“This may be hard to believe, coming from a black man, but I’ve never stolen anything.”
Paul Beatty delivers that jolt head-on in “The Sellout,” a savagely satirical and devastatingly funny novel about race that won the Man Booker Prize the year after its 2015 publication. That first sentence leads into a graph containing a litany of the other crimes, petty and otherwise, that he also has never committed, and ending with him musing about why he is sitting in custody, hands cuffed behind his back. His offense? Something so outrageous you just have to read on to discover.
“When I was born, the name for what I was did not exist.”
Madeline Miller casts her spell from the very first page of “Circe,” the utterly absorbing 2018 novel on the life of the sorceress of ancient myth whose magical powers included transforming men into animals. It’s largely a sympathetic portrayal, one that lays bare Circe’s ambivalence over whether to accept her identity as a minor goddess or to embrace humanity instead.
“First, I got myself born.”
What the young Appalachian protagonist of Barbara Kingsolver’s “Demon Copperhead” first has to say and how he says it is significant, because it conveys a strong sense of agency, and young Demon, though beset by a multitude of problems, including poverty, child abuse, drug addiction and more, ultimately does indeed drive his own destiny. Kingsolver’s novel, which shared this year’s Pulitzer Prize for fiction with Hernan Diaz’s “Trust,” is a proudly acknowledged updating of “David Copperfield,” so it seems appropriate to note that Charles Dickens began that classic with an even simpler “I am born.”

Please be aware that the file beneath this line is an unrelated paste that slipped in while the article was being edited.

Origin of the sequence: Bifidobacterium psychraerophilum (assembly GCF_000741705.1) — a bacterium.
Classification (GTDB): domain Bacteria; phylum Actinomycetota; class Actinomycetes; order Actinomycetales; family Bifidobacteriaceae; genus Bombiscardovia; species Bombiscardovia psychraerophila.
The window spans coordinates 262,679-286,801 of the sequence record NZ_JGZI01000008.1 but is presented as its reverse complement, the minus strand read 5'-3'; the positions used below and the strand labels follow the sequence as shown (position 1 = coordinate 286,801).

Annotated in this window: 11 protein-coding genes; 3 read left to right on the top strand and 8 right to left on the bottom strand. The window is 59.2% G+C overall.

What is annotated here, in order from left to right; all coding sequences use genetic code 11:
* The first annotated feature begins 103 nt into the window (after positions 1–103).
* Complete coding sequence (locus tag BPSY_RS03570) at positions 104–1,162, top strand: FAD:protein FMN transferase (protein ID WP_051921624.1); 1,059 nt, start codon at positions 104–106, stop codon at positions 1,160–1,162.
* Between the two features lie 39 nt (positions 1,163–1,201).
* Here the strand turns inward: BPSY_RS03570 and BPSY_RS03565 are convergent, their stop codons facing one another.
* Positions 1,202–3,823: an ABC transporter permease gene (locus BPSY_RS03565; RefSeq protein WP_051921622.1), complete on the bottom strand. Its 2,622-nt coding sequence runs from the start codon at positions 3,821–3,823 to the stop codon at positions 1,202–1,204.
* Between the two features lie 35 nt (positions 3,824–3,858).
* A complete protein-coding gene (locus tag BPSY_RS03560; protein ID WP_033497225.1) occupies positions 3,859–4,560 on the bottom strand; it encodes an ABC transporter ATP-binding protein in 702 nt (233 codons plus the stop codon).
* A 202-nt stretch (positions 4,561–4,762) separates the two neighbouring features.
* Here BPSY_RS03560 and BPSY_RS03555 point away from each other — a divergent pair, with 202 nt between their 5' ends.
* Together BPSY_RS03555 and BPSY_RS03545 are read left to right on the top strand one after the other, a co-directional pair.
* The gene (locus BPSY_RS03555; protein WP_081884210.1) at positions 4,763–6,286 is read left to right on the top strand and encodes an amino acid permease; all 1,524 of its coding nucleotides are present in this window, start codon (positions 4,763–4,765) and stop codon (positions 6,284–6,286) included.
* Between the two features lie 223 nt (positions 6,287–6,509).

Curiosity drove me to check out this year’s other Pulitzer winner’s first page, and I was both amazed and amused to find an opening sentence10 times as long as Kingsolver’s and expressing what seems to be a polar opposite theme. Diaz writes: “Because he had enjoyed almost every advantage since birth, one of the few privileges denied to Benjamin Rask was that of a heroic rise: his was not a story of resilience and perseverance or the tale of an unbreakable will forging a golden destiny for itself out of little more than dross.”
A free fest for book lovers: An annual event since first lady Laura Bush launched it back in 2001, the National Book Festival is set to take place at the Washington Convention Center from 9 a.m. to 8 p.m. on Aug. 12, with more than 70 authors, poets and illustrators signed up to present. Those of us who will not be making the trek to D.C. to participate in person can check out live-streamed events of the day on the Library of Congress website (loc.gov), where all of the programs will eventually be available shortly after the festival concludes. Some highlights include the actor Elliot Page, talking about his history in Hollywood and his gender transformation from Ellen to Elliot as covered in the memoir “Pageboy,” and “Lincoln in the Bardo” author George Saunders, who will be talking about his latest short story collection, “Liberation Day,” as well as some of his other works. Saunders, by the way, already a Booker Prize winner, has just been named the 2023 recipient of the award that DeLillo was given in 2013 and will be handed it by Librarian of Congress Carla Hayden on festival day.
From page to screen: If you haven’t already read Bonnie Garmus’ best-seller “Lessons in Chemistry,” you have just a couple of months to do so before Apple TV introduces us to its eight-episode adaptation, starring Brie Larson as cooking show host Elizabeth Zott. The series drops its first two episodes on Oct. 13, with subsequent shows airing on Fridays through Nov. 24. Here’s a brief teaser: https://youtu.be/QOu7UOXHSsc.
Hooked on Books is a monthly column by Sue Gilmore on current literary buzz and can’t-miss upcoming book events. Look for it here every last Thursday of the month.